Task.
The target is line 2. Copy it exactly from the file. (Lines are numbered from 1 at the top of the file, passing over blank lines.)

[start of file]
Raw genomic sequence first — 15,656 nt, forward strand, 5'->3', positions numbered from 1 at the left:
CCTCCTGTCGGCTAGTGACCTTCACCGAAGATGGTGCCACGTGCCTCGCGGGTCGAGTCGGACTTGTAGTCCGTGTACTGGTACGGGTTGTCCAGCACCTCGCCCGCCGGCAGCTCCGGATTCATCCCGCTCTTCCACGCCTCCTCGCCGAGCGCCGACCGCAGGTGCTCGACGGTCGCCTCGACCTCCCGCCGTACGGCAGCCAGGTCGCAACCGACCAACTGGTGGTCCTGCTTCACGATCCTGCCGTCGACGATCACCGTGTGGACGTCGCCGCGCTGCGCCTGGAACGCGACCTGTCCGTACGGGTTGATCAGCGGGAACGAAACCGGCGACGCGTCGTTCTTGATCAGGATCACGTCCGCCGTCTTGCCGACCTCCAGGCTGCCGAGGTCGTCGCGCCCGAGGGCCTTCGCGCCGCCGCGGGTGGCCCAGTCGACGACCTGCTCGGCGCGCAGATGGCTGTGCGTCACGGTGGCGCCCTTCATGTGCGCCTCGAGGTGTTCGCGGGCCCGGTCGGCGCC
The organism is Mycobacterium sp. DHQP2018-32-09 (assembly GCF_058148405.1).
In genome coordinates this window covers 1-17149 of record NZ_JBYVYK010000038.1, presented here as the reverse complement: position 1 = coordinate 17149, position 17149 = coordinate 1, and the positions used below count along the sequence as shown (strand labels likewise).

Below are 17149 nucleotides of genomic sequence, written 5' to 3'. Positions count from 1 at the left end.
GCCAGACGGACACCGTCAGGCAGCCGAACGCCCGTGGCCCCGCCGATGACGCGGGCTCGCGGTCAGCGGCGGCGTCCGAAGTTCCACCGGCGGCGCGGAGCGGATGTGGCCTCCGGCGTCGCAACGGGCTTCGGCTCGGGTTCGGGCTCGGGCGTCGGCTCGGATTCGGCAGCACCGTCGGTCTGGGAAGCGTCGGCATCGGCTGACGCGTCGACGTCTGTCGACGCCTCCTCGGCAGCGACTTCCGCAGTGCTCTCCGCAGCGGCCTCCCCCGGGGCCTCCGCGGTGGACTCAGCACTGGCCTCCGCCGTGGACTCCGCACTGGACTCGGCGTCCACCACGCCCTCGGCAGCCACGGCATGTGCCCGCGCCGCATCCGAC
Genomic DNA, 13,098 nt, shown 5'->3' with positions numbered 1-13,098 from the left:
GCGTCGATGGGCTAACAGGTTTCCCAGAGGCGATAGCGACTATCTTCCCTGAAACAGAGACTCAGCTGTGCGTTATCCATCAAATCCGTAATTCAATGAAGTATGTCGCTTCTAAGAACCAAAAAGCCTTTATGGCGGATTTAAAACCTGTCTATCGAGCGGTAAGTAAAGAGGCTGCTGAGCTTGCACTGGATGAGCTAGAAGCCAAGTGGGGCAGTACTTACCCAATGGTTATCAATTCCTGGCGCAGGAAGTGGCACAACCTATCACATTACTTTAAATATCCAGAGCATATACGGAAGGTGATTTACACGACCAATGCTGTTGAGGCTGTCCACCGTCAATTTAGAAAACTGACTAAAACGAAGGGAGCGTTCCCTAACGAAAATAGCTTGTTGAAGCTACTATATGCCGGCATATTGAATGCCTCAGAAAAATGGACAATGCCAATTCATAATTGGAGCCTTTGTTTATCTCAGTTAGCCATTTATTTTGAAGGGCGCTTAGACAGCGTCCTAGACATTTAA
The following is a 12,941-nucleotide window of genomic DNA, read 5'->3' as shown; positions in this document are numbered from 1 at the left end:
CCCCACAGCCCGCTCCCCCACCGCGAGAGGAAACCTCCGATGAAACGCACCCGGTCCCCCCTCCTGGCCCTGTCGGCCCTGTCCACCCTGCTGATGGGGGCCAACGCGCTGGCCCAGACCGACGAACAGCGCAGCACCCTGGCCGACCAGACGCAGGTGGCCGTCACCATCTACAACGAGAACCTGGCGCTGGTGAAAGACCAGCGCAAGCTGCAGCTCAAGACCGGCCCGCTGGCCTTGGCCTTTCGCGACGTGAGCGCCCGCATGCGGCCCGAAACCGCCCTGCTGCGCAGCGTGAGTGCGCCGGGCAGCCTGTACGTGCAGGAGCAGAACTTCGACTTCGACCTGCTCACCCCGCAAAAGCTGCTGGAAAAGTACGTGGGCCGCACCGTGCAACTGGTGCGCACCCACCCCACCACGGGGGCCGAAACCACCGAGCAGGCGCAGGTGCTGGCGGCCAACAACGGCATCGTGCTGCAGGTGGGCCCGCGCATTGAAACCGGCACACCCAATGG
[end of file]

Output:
CCTCCTGTCGGCTAGTGACCTTCACCGAAGATGGTGCCACGTGCCTCGCGGGTCGAGTCGGACTTGTAGTCCGTGTACTGGTACGGGTTGTCCAGCACCTCGCCCGCCGGCAGCTCCGGATTCATCCCGCTCTTCCACGCCTCCTCGCCGAGCGCCGACCGCAGGTGCTCGACGGTCGCCTCGACCTCCCGCCGTACGGCAGCCAGGTCGCAACCGACCAACTGGTGGTCCTGCTTCACGATCCTGCCGTCGACGATCACCGTGTGGACGTCGCCGCGCTGCGCCTGGAACGCGACCTGTCCGTACGGGTTGATCAGCGGGAACGAAACCGGCGACGCGTCGTTCTTGATCAGGATCACGTCCGCCGTCTTGCCGACCTCCAGGCTGCCGAGGTCGTCGCGCCCGAGGGCCTTCGCGCCGCCGCGGGTGGCCCAGTCGACGACCTGCTCGGCGCGCAGATGGCTGTGCGTCACGGTGGCGCCCTTCATGTGCGCCTCGAGGTGTTCGCGGGCCCGGTCGGCGCC